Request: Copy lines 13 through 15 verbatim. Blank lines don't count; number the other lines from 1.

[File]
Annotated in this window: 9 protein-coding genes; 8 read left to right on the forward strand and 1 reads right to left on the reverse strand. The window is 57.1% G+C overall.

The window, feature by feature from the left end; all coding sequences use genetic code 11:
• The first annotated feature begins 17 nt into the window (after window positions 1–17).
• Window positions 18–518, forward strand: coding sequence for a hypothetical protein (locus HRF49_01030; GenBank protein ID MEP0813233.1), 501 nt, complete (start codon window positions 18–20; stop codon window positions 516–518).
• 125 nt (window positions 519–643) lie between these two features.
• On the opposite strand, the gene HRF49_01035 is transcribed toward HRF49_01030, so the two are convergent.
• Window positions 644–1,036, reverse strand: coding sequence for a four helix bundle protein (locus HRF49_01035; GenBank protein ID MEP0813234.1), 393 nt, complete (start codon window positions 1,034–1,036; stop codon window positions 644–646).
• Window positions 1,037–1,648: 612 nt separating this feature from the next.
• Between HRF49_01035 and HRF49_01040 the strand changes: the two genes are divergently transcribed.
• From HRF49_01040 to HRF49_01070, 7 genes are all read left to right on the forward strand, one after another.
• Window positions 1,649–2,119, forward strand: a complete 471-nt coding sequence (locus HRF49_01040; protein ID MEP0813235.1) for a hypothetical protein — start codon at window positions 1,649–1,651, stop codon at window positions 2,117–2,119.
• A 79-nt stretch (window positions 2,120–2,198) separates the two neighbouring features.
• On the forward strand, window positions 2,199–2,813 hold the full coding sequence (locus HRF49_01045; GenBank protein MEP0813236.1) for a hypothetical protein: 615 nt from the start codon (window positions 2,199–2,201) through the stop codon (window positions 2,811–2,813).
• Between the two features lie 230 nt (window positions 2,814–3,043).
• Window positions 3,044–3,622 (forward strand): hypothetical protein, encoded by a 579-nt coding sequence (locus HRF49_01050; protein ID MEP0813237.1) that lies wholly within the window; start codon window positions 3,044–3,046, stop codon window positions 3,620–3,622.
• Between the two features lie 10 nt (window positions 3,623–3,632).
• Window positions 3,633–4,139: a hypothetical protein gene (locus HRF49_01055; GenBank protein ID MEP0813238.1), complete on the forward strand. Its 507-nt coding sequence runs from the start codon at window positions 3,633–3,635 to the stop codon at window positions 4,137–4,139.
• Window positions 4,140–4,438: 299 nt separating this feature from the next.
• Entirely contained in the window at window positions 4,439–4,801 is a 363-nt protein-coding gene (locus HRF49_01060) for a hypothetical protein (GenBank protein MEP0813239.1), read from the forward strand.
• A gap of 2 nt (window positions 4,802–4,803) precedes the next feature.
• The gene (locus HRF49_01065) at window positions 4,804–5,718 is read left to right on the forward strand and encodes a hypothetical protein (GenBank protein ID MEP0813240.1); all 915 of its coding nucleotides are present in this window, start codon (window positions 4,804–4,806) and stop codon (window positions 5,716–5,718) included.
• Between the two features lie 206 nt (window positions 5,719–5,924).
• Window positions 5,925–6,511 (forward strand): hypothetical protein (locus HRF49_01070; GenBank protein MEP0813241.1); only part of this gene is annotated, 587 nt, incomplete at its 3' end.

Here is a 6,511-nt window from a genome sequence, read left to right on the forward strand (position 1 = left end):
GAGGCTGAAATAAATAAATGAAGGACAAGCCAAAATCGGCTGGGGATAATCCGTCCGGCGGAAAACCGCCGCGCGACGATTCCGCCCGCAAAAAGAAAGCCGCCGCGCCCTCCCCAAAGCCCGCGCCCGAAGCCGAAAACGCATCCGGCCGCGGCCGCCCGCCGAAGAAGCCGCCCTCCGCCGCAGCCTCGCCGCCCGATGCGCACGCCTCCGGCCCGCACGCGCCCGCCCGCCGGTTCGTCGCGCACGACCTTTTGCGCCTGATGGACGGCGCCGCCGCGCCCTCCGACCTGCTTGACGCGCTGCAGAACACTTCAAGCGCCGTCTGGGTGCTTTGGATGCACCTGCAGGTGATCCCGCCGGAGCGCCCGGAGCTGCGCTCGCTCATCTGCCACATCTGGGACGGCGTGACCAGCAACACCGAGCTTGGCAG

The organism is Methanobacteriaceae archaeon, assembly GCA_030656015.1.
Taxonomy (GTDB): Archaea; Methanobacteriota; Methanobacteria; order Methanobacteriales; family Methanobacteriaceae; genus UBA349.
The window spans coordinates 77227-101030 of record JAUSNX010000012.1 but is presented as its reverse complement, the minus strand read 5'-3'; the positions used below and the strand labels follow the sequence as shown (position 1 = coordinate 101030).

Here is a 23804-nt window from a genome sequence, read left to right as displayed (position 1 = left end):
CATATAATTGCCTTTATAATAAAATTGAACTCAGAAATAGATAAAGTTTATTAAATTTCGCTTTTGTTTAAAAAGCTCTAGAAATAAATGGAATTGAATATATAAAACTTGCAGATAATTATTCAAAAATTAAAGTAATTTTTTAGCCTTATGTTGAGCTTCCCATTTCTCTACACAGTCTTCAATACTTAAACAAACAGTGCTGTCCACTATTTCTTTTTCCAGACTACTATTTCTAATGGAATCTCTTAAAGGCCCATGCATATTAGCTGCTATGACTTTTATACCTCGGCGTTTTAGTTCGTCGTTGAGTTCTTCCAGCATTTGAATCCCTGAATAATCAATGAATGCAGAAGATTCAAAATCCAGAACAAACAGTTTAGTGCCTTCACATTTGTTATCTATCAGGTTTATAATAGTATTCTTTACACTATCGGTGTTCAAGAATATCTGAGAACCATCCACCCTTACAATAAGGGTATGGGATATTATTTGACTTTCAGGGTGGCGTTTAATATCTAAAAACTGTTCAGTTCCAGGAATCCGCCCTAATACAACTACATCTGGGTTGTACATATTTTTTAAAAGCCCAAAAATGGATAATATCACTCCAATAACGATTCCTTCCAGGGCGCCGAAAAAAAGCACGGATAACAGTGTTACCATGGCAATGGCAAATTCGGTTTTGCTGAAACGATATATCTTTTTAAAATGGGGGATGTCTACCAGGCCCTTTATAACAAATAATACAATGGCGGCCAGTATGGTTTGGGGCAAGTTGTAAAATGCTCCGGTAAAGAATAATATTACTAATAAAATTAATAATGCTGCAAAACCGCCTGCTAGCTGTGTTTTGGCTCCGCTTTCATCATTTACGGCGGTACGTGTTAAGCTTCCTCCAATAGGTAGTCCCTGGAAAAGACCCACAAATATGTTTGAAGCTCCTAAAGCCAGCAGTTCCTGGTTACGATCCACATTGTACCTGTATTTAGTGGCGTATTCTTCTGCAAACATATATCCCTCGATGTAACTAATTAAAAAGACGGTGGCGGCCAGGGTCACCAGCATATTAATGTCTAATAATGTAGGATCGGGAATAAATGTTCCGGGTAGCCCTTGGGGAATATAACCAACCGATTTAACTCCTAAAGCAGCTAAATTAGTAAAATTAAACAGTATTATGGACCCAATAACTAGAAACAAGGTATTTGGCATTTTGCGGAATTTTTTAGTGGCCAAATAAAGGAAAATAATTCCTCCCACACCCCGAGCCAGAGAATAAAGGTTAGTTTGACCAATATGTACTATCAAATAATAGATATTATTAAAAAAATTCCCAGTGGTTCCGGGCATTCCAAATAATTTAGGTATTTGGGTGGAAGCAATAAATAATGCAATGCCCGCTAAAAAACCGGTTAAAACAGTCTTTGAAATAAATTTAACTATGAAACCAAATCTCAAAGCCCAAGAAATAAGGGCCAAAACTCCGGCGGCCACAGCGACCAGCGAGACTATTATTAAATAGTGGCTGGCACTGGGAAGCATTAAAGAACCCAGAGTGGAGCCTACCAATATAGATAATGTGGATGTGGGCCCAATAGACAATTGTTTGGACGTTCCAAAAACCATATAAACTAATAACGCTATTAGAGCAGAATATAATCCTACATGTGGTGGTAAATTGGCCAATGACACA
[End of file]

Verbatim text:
• On the forward strand, window positions 2,199–2,813 hold the full coding sequence (locus HRF49_01045; GenBank protein MEP0813236.1) for a hypothetical protein: 615 nt from the start codon (window positions 2,199–2,201) through the stop codon (window positions 2,811–2,813).
• Between the two features lie 230 nt (window positions 2,814–3,043).
• Window positions 3,044–3,622 (forward strand): hypothetical protein, encoded by a 579-nt coding sequence (locus HRF49_01050; protein ID MEP0813237.1) that lies wholly within the window; start codon window positions 3,044–3,046, stop codon window positions 3,620–3,622.